Yes, only eating crackers and drinking water will make you lose weight in the short term — but it also has serious consequences. This sort of starvation diet often leads to gaining the weight back as soon as you go back to your normal habits — and it can even cause health problems.
The Cracker and Water Fast
There's no single, definitive "cracker diet," but typically the term implies that you're only eating crackers and drinking water, or sometimes eating limited quantities of foods that work well with crackers — for example, small amounts of soup. You might call it a cracker and water fast.
It's hard to argue with the fact that a diet like this will make you lose weight, due to its extremely restricted calorie count.But that's actually a problem, because eating only crackers and drinking water can put you well below the minimum calorie intake you should have without a doctor's close supervision.
The National Heart, Lung and Blood Institute advises that most women can lose weight safely on a diet of 1,200 to 1,500 calories per day. Most men, and women who exercise regularly or weigh more, can safely lose weight with a diet of 1,500 to 1,800 calories per day. The Institute also warns that very low-calorie diets of fewer than 800 calories a day should only be attempted under a doctor's supervision.
As the National Institute of Diabetes and Digestive and Kidney Diseases points out, "crash" diets can prompt the development of painful gallstones. So can repeatedly losing weight and gaining it back. As elaborated on at Penn State, this sort of crash diet can also reduce your muscle mass, prompt binge eating and cause nutritional deficiencies.
To add insult to injury, the weight is likely to come right back on — with a vengeance — as soon as you go back to your normal habits. To put it bluntly, the cracker diet is a quick, temporary fix that can hurt you.
Read more: Can Crackers Help You Lose Weight?
There Is a Healthier Way
You might achieve similar (and equally unhealthy) results with any diet that focuses on only one food. But the cracker diet is particularly concerning because it only addresses one of the food groups — grains — in such a limited way. If you're eating white crackers made of refined flour it's even worse, because you're missing out on most of the fiber and nutrients you could get from whole grain crackers.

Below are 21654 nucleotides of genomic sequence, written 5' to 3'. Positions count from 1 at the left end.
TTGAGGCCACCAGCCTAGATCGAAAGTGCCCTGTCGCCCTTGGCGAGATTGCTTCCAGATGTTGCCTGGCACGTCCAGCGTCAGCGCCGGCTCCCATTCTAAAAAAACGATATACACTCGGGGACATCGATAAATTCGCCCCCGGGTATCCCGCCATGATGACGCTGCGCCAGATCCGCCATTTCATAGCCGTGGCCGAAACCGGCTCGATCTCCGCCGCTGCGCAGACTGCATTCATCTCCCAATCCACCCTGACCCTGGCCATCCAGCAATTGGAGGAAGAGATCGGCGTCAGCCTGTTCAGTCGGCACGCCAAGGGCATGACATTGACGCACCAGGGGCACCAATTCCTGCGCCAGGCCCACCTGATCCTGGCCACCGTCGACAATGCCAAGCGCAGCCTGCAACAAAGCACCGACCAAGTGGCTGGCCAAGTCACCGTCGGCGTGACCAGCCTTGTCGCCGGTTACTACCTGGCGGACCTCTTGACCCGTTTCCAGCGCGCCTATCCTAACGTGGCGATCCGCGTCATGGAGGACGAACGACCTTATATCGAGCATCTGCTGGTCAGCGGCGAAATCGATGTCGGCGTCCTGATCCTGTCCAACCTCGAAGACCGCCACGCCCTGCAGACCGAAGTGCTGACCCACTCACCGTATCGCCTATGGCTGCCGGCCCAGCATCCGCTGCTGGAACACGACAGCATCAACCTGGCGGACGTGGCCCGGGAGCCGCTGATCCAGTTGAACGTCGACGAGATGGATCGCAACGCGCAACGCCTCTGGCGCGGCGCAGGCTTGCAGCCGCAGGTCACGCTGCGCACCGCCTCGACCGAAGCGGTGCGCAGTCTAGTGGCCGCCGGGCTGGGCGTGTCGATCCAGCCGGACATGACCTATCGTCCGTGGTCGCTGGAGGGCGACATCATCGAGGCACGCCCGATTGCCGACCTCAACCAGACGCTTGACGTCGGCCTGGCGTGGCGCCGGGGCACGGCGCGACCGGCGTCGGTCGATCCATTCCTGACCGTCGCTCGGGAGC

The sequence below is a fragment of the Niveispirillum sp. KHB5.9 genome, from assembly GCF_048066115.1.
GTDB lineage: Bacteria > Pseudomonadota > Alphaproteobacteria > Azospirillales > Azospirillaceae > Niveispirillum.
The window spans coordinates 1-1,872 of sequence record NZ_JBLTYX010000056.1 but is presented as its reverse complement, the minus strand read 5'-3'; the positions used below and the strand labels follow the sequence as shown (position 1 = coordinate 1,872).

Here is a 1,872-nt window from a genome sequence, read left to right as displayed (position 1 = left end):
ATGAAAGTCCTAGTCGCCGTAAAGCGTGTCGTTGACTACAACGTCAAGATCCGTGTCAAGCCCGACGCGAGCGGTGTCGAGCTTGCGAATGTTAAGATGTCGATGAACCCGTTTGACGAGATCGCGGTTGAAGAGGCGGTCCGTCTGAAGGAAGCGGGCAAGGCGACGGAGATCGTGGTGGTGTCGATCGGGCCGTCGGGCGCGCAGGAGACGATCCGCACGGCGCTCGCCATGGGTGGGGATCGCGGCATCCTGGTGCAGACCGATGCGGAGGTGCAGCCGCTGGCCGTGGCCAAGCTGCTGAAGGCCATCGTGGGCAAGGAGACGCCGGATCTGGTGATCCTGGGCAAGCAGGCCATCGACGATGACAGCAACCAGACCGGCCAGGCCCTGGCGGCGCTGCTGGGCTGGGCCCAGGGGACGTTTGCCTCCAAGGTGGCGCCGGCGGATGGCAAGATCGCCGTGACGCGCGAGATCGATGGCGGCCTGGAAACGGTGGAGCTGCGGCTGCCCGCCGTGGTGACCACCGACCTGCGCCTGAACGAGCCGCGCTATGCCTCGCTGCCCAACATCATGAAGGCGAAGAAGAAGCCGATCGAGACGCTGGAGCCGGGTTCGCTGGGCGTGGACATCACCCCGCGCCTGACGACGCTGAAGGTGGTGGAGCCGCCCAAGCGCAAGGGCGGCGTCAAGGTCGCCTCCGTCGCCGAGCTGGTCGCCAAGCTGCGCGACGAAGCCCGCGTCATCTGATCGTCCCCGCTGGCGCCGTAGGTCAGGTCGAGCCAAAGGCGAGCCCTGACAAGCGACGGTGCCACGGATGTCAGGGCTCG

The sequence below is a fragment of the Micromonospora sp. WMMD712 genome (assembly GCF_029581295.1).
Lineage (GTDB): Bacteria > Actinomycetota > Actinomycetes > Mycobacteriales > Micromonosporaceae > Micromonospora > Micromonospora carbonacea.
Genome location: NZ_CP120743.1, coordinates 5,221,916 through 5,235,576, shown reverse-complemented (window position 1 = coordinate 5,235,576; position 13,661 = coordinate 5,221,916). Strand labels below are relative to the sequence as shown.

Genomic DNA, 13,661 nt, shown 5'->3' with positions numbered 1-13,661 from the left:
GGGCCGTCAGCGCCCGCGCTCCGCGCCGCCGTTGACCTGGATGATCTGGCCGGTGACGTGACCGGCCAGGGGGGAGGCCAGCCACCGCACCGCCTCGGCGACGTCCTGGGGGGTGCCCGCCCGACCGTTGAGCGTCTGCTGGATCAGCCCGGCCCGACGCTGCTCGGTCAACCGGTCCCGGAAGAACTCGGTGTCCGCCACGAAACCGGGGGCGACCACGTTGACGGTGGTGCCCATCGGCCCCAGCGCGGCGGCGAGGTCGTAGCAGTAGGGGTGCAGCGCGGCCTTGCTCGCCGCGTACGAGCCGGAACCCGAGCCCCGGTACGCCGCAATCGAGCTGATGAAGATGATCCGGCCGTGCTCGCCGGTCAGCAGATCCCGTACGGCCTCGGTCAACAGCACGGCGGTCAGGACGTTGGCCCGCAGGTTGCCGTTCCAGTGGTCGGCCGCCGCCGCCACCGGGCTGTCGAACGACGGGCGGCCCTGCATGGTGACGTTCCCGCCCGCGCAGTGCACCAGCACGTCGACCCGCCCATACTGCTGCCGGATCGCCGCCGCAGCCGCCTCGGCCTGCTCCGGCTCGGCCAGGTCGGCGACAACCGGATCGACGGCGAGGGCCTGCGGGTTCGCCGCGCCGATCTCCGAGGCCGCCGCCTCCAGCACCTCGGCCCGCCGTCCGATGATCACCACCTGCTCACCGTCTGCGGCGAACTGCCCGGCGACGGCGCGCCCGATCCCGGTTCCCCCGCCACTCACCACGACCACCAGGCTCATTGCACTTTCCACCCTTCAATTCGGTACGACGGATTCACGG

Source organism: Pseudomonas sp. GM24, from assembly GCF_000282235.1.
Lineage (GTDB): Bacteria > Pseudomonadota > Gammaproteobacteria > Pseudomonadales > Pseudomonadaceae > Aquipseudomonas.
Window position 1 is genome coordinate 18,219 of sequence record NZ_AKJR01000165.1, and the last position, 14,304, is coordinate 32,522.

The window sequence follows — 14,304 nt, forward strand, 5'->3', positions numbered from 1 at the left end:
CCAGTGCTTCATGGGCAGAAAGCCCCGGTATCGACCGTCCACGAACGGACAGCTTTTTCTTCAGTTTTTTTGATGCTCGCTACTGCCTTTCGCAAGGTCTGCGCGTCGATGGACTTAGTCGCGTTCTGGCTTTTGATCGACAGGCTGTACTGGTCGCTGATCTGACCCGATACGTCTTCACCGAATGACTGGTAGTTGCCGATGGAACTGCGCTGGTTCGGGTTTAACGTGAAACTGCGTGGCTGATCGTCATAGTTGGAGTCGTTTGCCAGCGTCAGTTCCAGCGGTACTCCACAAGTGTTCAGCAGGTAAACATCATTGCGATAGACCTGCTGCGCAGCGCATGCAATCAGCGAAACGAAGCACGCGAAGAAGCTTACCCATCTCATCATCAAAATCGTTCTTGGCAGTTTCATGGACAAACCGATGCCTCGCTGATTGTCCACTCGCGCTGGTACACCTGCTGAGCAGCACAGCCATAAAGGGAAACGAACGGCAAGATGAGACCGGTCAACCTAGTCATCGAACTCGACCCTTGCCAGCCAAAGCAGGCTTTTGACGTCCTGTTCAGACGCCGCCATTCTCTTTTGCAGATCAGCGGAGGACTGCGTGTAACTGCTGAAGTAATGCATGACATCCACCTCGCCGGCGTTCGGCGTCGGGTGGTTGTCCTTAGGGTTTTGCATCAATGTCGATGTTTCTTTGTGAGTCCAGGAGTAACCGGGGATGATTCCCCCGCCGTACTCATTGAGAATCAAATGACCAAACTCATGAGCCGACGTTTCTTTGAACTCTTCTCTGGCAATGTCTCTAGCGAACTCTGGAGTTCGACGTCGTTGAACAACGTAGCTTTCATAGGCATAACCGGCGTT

You can lose weight in a healthier way. And although healthy weight loss might not be as quick or as spectacular as a crash diet, the weight is more likely to stay off — so doing it the healthy way actually gives you better results in the long run.
To achieve that healthy weight loss, which the Centers for Disease Control and Prevention defines as 1 to 2 pounds per week, every day you must consume 500 to 1,000 calories fewer than your body uses. Any mobile app with a food diary function — or even a good old-fashioned notebook — can help you track your calorie intake and expenditure.
For a starting-out calorie goal, use the Department of Health and Human Services estimates for daily calorie intake based on your age, gender and activity level. Those estimates are for maintaining your weight. To lose weight, either decrease your calorie intake or increase your physical activity, or both, to achieve the desired calorie deficit.
Finally, here's the biggest departure from the cracker diet: Make sure you eat from all the major food groups. The Department of Health and Human Services offers a collection of key recommendations to help you achieve the sort of balanced, healthy diet that gives your body the fuel it needs while still helping you lose weight.
Read more: Crackers That Are Good for Weight Watchers
- National Institute of Diabetes and Digestive and Kidney Diseases: "Dieting and Gallstones"
- Penn State: "What Are the Consequences of Fad Diets?"
- National Heart, Lung and Blood Institute: "Healthy Eating Plan"
- Centers for Disease Control and Prevention: "Losing Weight"
- Department of Health and Human Services: "Appendix 2. Estimated Calorie Needs Per Day by Age, Sex, and Physical Activity Level"
- Department of Health and Human Services: "Key Elements of Healthy Eating Patterns"